As a scholar of Islam at a liberal arts college, where faculty and students are challenged to think in broad theoretical terms about their areas of specialization, GhaneaBassiri feels well-suited to be part of the project. "I'm also extremely honored," he says. "My selection, I think, speaks to the larger social significance of a liberal arts education at a place like Reed." GhaneaBassiri is the second Reed faculty member to win the honor. In 2003, Darius Rejali, professor of political science, was selected for support of his forthcoming book Approaches to Violence (Princeton University Press, 2008). "These are extremely prestigious and highly competitive awards, among the most competitive in the academic world," said Peter Steinberger, dean of the faculty at Reed. "We are enormously proud to have had two Carnegie Scholars in recent years. The success of Darius and Kambiz helps demonstrate the unusual strength of the teacher/scholar model as it operates at Reed. In each of these cases, the seamless interplay of teaching and research produces terrific educational opportunities for our students and compelling contributions to the larger world of scholarship."

GhaneaBassiri was born in Tehran, Iran, and grew up in the United States. He earned a B.A. from Claremont McKenna College in 1994 and holds an A.M. (1998) and Ph.D. (2003) in religion from Harvard University. GhaneaBassiri has been a member of the Reed faculty since 2002.

The twenty Carnegie Scholars for 2006, their institutions, and research titles are:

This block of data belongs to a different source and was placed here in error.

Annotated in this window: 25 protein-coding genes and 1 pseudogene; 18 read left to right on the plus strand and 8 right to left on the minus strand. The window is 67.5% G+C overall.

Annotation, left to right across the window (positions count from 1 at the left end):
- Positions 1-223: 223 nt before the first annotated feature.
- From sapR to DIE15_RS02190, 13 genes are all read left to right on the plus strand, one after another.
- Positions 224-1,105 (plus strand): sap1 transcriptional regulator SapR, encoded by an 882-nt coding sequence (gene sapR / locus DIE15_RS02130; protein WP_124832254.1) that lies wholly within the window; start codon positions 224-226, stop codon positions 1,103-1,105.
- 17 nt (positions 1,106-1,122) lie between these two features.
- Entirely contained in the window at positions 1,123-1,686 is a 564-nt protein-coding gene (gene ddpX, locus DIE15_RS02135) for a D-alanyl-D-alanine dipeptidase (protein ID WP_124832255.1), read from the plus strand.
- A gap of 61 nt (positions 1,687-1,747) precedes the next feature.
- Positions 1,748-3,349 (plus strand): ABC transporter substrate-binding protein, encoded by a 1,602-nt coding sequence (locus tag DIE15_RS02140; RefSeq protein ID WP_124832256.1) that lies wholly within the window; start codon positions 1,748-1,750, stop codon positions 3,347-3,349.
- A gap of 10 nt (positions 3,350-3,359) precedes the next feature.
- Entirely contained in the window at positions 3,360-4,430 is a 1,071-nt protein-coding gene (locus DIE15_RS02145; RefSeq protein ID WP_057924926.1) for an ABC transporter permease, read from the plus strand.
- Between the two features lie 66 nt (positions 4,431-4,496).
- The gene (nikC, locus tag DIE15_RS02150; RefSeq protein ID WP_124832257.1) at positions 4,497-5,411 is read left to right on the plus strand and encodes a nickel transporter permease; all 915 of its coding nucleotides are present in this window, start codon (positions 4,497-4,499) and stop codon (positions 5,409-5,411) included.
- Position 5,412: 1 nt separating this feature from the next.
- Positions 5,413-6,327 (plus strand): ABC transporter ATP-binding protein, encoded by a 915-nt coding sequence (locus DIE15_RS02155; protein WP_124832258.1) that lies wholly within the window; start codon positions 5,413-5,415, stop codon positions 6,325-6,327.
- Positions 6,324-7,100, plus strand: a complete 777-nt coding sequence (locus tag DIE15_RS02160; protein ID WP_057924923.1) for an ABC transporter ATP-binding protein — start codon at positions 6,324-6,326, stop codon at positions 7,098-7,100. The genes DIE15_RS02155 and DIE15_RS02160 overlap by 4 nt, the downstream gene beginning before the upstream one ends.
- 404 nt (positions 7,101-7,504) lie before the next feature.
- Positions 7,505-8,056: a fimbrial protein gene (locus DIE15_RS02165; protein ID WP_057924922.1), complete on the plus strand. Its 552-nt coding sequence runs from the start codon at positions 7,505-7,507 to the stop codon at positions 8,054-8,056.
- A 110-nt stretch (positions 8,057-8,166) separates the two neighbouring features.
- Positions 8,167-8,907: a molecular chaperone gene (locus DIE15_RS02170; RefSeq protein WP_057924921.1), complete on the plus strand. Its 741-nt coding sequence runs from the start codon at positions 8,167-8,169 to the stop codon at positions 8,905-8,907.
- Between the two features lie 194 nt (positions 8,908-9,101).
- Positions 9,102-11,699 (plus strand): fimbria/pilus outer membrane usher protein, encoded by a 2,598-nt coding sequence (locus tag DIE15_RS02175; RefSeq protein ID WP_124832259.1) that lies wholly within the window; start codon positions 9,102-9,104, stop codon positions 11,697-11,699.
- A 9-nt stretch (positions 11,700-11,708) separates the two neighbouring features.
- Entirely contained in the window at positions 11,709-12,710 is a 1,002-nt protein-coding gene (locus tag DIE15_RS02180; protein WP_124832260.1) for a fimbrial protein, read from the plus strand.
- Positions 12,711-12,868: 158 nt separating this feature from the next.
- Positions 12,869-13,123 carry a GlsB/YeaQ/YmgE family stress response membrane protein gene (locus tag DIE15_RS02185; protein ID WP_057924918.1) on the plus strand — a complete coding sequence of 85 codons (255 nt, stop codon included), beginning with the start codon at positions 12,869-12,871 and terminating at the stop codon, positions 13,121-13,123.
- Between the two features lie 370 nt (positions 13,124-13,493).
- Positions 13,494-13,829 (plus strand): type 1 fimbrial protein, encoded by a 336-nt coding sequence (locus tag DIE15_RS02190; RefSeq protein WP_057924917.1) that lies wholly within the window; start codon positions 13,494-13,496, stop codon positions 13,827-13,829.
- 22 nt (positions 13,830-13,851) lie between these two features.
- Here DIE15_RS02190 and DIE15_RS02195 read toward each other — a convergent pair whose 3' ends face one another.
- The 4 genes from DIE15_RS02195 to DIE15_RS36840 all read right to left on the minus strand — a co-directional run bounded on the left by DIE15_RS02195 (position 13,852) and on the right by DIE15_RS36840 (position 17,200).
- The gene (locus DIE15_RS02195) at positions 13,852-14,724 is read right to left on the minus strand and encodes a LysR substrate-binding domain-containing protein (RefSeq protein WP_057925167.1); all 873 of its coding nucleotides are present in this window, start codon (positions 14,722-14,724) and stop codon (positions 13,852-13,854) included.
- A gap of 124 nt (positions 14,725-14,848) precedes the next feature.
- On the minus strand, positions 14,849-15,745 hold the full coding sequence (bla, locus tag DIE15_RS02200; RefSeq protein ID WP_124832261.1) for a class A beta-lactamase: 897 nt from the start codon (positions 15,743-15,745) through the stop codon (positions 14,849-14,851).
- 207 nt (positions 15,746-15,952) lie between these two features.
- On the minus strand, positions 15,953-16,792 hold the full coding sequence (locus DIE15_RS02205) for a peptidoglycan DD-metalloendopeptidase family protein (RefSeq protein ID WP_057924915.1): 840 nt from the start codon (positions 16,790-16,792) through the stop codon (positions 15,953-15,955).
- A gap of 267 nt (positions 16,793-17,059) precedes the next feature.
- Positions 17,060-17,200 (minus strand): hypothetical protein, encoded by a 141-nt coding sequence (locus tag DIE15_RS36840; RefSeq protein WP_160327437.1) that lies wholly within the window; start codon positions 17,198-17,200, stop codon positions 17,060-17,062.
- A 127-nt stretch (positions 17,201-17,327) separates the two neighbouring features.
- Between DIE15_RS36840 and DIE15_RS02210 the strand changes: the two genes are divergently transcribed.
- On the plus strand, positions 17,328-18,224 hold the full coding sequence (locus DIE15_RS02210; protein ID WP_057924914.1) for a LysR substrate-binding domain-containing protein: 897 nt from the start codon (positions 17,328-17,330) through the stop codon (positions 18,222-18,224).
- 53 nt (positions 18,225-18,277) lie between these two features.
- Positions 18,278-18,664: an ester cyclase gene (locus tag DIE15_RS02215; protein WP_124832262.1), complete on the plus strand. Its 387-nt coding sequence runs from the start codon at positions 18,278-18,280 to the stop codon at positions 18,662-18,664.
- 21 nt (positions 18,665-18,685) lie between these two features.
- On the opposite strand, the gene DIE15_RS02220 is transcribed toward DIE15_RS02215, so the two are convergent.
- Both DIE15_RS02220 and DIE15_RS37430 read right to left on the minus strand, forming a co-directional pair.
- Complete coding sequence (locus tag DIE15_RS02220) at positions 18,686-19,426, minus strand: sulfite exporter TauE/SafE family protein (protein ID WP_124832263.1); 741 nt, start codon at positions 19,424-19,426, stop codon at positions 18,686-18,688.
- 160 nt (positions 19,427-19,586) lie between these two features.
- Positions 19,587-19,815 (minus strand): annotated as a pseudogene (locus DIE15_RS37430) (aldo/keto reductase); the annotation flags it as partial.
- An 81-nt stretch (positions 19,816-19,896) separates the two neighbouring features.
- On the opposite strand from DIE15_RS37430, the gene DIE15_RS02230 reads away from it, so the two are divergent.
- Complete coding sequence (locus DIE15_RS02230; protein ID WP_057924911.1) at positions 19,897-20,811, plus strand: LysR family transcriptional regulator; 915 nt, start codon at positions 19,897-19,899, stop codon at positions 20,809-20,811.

Abbas Amanat, Yale University
Defying Islamic Conformity: Skeptics, Heretics and Rebelling Dervishes

Said Arjomand, State University of New York, Stony Brook
Islam and Constitutional Reconstruction in the Middle East: A Historical and Comparative Perspective

Raymond W. Baker, Trinity College
The Contemporary Islamic Wassatteyya (Mainstream): Understanding the Resilience and Appeal of Islam in a Global Age

Eva Bellin, Hunter College
Arbitrating Identity: High Courts and the Politics of Islamic-Liberal Reconciliations in the Muslim World

Zvi Ben-Dor Benite, New York University
Islam and the Emergence of Modern China

Devin DeWeese, Indiana University, Bloomington
Historical and Critical Perspectives on Islam in Central Asia

Marwa Elshakry, Harvard University
Science and Secularism in the Arab World After Darwin

Fawaz A. Gerges, Sarah Lawrence College
The Intra-Jihadist War

Kambiz GhaneaBassiri, Reed College
A History of Islam in America since the Colonial Period

Ellis Goldberg, University of Washington
Sovereignty, Community and Citizenship in Contemporary Arab Political Thought

Aziz Huq, New York University
Counter-Terrorism, Speech Regulation, and Muslim Minorities in the West

Marion Holmes Katz, New York University
Contesting the Mosque: Debates over Muslim Women’s Ritual Access

Clark B. Lombardi, University of Washington
Muslim Judges as a New Voice in Islamic Discourse

Farzaneh Milani, University of Virginia
Re-mapping the Cultural Geography of Iran: Islam, Woman, and Mobility

Yitzhak Nakash, Brandeis University
Governance and Leadership in Modern Islam

Vali R. Nasr, Naval Postgraduate School
Gauging the Prospects for the Rise of “Muslim Democratic” Political Parties and Platforms in Muslim Democracies

Jen’nan Ghazal Read, University of California, Irvine
Multiple Identities and Muslim American Political Incorporation

Heather J. Sharkey, University of Pennsylvania
Christian Evangelism and Western Imperialism in the Modern Middle East: The Long-Term Consequences of American Missionary Encounters with Muslims

Elora Shehabuddin, Rice University
Women at the Muslim Center: Islamist Ideals and Democratic Exigencies

Madhavi Sunder, University of California, Davis
The New Enlightenment: How Muslim Women are Bringing Religion and Culture Out of the Dark Ages